Dave had another early morning painting the shadow on the sign writing. We were originally going to do it red, but in a last minute change of heart went for grey instead, which we think was good call. As soon as he’d finished we set off through Burton and up the first of the single locks to Shobnall Fields then huddled inside to watch a wet afternoon film. Later on, the cycle back for the car involved a lot of wet nettles and gunnera overhanging the towpath. CRT have adopted a “No Mow” policy which is better for wild life and obviously saves money, and to a point we agree with it; we don’t expect manicured edges everywhere we go and we’ve got a pair of shears to make a mooring better, but we feel that in some places they’ve thrown the cliché out with the bathwater. Bits of the Chesterfield were completely impassable on foot, never mind trying to cycle.

We left the boat early the next day and set off northwards to spend the day with Dave’s Australian cousin Bernadette, who was walking Hadrian’s wall with her husband Pete and their friend Ian. We parked at Corbridge, where they’d planned to spend that night, then walked west along the wall path, met them in Chollerford and walked back with them, chatting non-stop all the way.

Picking bilberries for a quick snack.

A little fairy glen

Bilberry picking fingers!

The weather was glorious and the scenery was unbelievable. We’d never been on the wall path before and it inspired us to put it on our bucket list. Back at the car squeezed everyone and their backpacks into the back and took them down into Corbridge to their accommodation, then back into the town for dinner in the Black Bull.

A lovely meal in a lovely town with lovely people and, to top it all, half way through the evening we got an invite to Ben and Megan’s wedding next year! We drove home under a huge, bright perigean full moon; a fitting end to a perfect day.

As our mooring at Shobnall was on the off-side Dave was able to get the 2nd coat on the right hand name.

As soon as it was done we set off through Burton...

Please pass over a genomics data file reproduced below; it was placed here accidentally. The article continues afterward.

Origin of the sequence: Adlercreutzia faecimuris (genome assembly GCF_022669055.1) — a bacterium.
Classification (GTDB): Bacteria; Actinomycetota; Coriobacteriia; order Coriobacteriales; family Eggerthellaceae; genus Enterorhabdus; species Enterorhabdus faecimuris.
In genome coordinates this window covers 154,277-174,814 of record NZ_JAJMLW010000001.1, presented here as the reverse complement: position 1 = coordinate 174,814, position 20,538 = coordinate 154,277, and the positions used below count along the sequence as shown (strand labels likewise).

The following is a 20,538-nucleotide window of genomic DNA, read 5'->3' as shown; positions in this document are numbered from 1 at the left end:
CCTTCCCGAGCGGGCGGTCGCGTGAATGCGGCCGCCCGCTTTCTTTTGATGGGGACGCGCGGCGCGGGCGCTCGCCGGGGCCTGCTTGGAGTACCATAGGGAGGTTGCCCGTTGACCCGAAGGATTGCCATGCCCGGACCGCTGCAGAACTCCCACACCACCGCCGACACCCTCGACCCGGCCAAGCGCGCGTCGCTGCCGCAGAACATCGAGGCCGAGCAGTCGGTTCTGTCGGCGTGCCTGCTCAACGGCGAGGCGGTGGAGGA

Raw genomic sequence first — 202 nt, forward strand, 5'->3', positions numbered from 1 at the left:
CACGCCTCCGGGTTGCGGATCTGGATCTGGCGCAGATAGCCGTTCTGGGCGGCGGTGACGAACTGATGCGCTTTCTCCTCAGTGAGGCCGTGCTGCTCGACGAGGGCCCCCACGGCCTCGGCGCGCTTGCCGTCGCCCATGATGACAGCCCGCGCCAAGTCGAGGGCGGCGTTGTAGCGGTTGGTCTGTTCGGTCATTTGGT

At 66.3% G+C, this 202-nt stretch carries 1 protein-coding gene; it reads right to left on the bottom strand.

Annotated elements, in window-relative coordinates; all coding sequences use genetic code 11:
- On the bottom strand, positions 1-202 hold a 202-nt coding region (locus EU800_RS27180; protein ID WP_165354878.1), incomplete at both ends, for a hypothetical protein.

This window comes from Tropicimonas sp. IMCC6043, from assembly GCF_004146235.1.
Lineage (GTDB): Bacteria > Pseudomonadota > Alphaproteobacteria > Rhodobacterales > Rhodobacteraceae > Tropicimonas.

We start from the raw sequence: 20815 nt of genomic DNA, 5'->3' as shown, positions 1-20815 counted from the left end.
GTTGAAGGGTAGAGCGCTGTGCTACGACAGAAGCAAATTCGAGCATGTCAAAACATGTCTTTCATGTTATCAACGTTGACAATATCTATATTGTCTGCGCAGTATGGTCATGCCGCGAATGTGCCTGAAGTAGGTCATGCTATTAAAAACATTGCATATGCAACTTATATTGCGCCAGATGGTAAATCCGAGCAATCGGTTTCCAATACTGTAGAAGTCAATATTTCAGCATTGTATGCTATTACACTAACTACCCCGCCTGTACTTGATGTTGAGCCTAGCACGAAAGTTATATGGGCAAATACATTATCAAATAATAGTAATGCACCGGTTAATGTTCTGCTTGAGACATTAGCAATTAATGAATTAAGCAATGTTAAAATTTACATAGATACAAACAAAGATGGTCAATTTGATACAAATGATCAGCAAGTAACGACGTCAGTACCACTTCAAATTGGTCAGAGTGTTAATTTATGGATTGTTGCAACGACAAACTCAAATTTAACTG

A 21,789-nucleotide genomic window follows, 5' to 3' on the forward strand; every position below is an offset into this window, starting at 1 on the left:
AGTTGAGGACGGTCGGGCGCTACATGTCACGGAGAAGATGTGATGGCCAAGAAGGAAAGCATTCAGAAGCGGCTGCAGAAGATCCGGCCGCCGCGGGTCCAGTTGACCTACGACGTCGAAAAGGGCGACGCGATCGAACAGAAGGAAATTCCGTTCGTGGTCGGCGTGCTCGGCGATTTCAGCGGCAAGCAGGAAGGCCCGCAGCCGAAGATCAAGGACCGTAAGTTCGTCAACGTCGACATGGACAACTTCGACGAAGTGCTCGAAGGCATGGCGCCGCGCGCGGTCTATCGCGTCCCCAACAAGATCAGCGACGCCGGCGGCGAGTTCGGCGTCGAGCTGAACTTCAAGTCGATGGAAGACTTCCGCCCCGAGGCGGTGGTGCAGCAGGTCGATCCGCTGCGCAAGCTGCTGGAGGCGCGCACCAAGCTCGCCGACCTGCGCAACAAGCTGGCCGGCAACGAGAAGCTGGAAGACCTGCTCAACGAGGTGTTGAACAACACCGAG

...past Branston Waterpark, then along the boring bit that runs parallel to the busy A38, followed by the lovely river section from Wychnor lock to Alrewas lock where, for a brief period, the adolescent Trent joins the canal that has been following it since Harecastle tunnel. We moored in Alrewas...

...and because neither the A38 or the towpath looked very inviting and it had started raining again, Dave caught the bus back to Burton to get the car.

We did the final leg to Fradley the next morning, queueing for the locks all the way. Jenn and Jim met us as we emerged from Keepers lock, and we squeezed on the end of the moorings so they could come in for a brew and another big chatty catch-up. We worked out that we hadn’t seen each other for six years so we had a lot of catching up to do. In the afternoon Dave got the final shadow done, so it was all finished! After nearly a year of being incognito, Legend had its name on the back panels and we’re really pleased with it.

We just need to design something for the front now. In the evening it was warm enough to join Jim & Jenn for a pint and more chatting, sitting outside the Swan Inn looking out over Fradley Junction.

The weather in 2023 was all over the place. Spring had been cold and wet, then summer had been promising to start with, but fizzled out in July, and now September was looking like the best thing ever. Apparently the jet stream has been "stuck" for more lengthy periods than ever before and is expected to do so more and more into the future. As the climate changes, we feel extremely lucky to have a life that lets us take advantage of it, however it comes.